SIUC Dept. of Communication Studies RSOs
by Brent Palmer
In this, my second installment on communication and race, I will explain what a microaggression is and how both the sender and receiver of a racial microaggression can best facilitated communication through Ijeoma Oluo’s So You Want to Talk about Race.
Ijeoma defines microaggressions as: “small daily insults and indignities perpetrated against marginalized or oppressed people because of their affiliation with that marginalized or oppressed group.” (p. 169). Though they are called microaggressions, the feelings which come from the consistent indignities are anything but micro.
Racial microaggressions that I have personally experienced include: “Can I touch your hair,” “Wow, you sound so articulate,” “You don’t sound black,” and “You act like you’re white.” They can also be delivered nonverbally, such as when a cab doesn’t stop to pick you up, or when a sales clerk follows you around a store.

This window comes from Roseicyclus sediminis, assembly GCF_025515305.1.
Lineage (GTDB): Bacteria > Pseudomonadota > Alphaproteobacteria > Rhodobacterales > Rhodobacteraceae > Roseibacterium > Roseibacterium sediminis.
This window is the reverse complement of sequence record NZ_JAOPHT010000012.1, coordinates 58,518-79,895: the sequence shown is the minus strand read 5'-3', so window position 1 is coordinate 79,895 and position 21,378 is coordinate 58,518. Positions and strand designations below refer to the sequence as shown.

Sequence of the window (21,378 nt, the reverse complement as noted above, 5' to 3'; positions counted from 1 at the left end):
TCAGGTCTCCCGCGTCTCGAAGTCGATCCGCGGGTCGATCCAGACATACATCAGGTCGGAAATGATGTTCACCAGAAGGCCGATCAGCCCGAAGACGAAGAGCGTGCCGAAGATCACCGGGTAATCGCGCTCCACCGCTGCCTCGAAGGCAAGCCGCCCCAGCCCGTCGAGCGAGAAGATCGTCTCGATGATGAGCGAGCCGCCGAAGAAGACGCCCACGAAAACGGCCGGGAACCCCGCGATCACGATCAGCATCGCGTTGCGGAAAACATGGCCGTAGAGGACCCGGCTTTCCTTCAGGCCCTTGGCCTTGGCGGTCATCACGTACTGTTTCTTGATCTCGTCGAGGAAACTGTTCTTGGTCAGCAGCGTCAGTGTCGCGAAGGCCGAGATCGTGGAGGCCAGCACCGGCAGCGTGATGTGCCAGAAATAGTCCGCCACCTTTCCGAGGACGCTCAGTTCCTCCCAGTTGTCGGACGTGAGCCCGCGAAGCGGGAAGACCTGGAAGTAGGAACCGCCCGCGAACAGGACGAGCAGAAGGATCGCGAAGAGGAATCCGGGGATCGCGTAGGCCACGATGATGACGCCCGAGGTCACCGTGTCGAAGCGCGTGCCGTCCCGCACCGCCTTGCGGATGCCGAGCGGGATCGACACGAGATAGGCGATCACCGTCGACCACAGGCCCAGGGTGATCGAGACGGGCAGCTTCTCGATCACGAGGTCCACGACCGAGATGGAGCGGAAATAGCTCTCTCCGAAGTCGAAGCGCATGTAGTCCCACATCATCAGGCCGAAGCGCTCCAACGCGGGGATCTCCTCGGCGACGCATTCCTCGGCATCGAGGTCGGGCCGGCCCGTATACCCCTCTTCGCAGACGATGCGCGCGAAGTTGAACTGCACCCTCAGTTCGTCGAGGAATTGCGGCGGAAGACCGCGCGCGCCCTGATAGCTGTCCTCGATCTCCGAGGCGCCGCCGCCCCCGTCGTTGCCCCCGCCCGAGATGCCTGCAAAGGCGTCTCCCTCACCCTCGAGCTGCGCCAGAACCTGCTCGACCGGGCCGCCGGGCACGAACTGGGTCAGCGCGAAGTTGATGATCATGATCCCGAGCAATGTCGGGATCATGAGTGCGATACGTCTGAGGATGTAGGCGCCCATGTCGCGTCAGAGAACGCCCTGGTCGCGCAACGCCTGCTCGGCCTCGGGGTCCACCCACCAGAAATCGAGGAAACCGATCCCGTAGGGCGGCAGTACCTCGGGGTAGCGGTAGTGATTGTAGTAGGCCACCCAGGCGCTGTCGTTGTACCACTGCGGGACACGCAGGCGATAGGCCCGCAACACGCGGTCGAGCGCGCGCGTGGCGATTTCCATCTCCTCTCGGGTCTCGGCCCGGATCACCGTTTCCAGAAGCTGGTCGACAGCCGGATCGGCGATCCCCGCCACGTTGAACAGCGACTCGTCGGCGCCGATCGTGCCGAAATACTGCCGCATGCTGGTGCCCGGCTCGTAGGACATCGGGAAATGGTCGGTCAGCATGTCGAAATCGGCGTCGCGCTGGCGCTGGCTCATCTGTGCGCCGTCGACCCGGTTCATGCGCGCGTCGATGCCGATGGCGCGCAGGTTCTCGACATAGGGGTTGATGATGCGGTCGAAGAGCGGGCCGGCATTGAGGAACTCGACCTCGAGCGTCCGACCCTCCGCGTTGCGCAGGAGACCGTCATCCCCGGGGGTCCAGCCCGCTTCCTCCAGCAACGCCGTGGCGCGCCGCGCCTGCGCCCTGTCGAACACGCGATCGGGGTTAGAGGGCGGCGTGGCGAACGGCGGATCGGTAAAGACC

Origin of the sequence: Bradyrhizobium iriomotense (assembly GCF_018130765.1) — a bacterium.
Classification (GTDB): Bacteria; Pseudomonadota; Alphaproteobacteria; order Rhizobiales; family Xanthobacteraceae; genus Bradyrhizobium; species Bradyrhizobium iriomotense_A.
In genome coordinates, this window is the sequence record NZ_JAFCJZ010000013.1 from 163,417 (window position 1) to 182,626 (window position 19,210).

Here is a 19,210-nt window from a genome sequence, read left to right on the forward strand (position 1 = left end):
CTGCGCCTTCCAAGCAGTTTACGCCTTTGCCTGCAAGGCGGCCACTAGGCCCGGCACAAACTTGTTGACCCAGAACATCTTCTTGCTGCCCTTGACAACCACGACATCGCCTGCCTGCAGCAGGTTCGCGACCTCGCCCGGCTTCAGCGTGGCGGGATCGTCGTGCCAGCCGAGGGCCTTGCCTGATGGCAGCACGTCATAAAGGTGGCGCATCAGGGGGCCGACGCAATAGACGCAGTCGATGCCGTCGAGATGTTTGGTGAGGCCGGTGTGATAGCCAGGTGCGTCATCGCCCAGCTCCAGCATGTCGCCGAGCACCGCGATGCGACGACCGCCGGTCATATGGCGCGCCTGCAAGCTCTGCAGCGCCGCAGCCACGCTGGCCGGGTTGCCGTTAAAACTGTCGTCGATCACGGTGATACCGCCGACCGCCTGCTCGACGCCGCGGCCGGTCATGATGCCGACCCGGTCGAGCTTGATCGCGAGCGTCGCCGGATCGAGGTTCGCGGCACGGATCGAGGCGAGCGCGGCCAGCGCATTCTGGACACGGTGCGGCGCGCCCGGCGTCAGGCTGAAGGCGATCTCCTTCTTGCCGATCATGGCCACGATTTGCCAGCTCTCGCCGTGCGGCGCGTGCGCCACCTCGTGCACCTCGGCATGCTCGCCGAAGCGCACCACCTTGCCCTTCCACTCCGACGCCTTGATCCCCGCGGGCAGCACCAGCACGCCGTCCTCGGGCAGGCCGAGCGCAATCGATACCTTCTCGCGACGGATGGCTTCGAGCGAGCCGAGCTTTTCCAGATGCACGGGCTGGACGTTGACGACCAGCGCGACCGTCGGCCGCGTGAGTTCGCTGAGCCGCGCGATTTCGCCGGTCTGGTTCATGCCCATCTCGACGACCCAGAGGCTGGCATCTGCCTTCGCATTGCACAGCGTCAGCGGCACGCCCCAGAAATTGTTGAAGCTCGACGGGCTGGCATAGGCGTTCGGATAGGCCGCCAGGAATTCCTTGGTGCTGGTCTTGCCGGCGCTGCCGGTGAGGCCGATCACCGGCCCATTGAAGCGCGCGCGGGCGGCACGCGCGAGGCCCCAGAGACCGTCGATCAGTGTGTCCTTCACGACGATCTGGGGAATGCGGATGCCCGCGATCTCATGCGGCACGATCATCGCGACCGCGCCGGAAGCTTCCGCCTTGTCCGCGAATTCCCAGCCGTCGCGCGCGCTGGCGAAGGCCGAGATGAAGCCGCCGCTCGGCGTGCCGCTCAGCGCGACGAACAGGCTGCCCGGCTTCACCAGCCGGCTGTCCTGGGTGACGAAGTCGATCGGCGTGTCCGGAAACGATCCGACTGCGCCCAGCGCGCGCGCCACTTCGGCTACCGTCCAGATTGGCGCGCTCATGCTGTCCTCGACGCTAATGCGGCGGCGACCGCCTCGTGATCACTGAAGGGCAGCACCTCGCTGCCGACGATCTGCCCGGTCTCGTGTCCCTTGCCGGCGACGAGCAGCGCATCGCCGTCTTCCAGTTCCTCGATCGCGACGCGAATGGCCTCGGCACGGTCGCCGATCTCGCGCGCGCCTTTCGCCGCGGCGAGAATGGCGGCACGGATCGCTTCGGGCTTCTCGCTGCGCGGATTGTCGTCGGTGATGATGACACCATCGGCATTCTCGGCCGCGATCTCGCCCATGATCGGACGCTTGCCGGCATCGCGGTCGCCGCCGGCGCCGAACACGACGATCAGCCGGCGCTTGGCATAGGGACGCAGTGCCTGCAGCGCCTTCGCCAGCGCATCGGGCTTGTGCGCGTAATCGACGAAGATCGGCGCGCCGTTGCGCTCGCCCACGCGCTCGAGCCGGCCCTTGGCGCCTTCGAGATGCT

It is important to stress that microaggressions are small, cumulative, perpetrated by many people, and said people do not usually know when they commit one. One of these comments might not hurt, but they begin to sting after hearing them for a prolonged period of time, and are hard to address without exhausting yourself and being labeled as hypersensitive. A good way to think of this is like death by 1,000 paper cuts.
A microaggression’s harm goes beyond the psychological, and has the social implication of normalizing racism. This is due to their connections to stereotypes, as stereotypes are commonly displayed through microaggressions. So, how can we best address racial microaggressions?
Oluo highlights five things receivers can try to help facilitate conversations of microaggressions: